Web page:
Bible Studies for Life
Exodus 20:14; 2 Samuel 11:1-5
Jarrod Kinsey, pastor
First Baptist Church, Cave Spring
I am blessed to pastor an old, established church that has, in many ways, been frozen in time socially and culturally. Our church is located in the center of our 1,000-resident town a few hundred yards away from the lone red-light and within walking distance to the solitary bank, grocery store, and pharmacy. It’s really a neat step back into an older, perhaps forgotten time.
One aspect that I’ve really appreciated about pastoring a church in this old, throw-back place is their appreciation for traditional values, like the sacredness of marriage. Many in our church have been married for more than 35 years and a few are tracking well beyond the mid-century mark. It’s really been a blessing to this young pastor to hear their stories of lifelong commitment to one another. It’s also something I don’t take lightly or for granted.
There is a reason our Lord has strong words and counsel for us regarding the sacredness of marriage, and it’s for this reason that we should carefully consider the lesson presented this week.
Honor marriage with faithfulness and purity
We first must consider this commandment carefully because of its Old Covenant context. Even a cursory reading of the Old Testament reveals that the practice of polygamy was common and permitted, even within the practices of God’s covenant people. This truth can’t be avoided but deserves attention.
Jesus’ explanation in Matthew 19:8 is helpful: “Because of your hardness of heart Moses allowed you to divorce your wives, but from the beginning it was not so.” Jesus, as we will also see in Matthew 5:27-28, provides contextual clarification for the commandments. Though a concession was made in the Mosaic covenant, God’s original intention was for His people to honor marriage with faithfulness and purity.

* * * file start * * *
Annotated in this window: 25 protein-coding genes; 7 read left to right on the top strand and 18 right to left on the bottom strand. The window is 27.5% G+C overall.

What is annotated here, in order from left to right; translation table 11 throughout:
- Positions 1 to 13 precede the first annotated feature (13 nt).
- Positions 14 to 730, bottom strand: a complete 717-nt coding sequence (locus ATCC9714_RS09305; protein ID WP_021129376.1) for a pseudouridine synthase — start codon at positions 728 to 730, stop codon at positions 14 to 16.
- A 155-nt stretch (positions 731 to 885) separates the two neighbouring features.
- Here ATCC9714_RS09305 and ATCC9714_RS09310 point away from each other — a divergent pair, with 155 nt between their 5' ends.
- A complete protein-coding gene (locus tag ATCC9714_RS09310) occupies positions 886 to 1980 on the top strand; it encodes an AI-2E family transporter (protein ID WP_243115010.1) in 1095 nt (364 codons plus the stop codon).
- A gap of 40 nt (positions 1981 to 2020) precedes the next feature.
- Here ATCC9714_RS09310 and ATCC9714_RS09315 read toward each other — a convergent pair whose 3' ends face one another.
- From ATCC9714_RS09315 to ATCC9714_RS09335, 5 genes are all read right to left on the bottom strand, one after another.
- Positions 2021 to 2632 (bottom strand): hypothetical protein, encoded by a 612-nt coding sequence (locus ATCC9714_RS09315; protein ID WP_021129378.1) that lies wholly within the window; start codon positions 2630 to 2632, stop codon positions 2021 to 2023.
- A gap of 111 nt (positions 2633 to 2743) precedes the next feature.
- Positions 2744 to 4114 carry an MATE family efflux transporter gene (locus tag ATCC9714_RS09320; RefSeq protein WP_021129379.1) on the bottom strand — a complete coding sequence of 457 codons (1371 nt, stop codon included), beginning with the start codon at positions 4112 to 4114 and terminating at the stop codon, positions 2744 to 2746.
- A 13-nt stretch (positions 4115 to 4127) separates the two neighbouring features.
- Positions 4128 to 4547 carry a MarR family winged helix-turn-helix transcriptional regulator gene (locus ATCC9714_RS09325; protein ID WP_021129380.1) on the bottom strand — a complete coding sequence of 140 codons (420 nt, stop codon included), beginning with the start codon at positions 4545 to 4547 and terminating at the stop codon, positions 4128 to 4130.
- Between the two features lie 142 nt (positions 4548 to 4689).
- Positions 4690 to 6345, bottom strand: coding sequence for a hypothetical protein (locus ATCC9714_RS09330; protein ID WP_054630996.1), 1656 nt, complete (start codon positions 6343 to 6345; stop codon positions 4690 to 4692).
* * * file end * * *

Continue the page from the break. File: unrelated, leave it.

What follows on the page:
2 Samuel 11:1-3a
Let faithfulness and purity guard your hearts
Our lesson then turns to the story of David and Bathsheba. In these first few verses of chapter 11, we find David casually on the rooftop of his house. While there, his gaze catches the beauty of a woman below. His gaze becomes a stare, and his stare becomes an inquiry.
Jesus has strong counsel in Matthew 5:27-28 that reveals the real condition of David’s heart at this moment. Jesus explains that even David’s lustful stare has already caused him to commit adultery. Jesus ties the issues of faithfulness and purity to a condition of the heart. Jesus’ words once again serve to reinforce the real intention of the commandments and clarify that explicit sinfulness begins long before any physical activity.
2 Samuel 11:3b-5
Faithfulness includes honoring the marriage commitments of others
An anonymous character in the story raises the question to David, “Isn’t this Uriah’s wife?” Surely this would have shaken David out of his lustful stupor. But much to our surprise, it didn’t. David’s sinful activity had now not only affected him, it was now affecting others, namely Bathsheba and Uriah. The story, of course, culminates with Uriah’s untimely death, indirectly at the hands of David, by the end of chapter 11.
The greater lesson from these last couple of verses onward is that our sin affects others. Sin causes pain, not just for us, but also for the unintended victims who are touched by it. In the case of adultery, unfaithfulness infringes specifically on the marriage commitments of others. Hearts, homes, and marriages are wrecked because this particular sin can have far reaching consequence.
Live it out
Application with this lesson is key because the sin of lust and adultery in the heart can have sudden and devastating reign in one’s life. For this reason, I think it is wise and practical to set up some safeguards to avoid this sin.
Here are several “guard rails” one might consider:
- Allow your spouse to have unbridled access to your social media accounts.
- Don’t allow yourself to be alone with a person of the opposite gender.
- Never routinely text someone of the opposite gender without also copying your spouse on the text.
- Surround yourself with a transparent accountability culture. AND LISTEN TO THEM!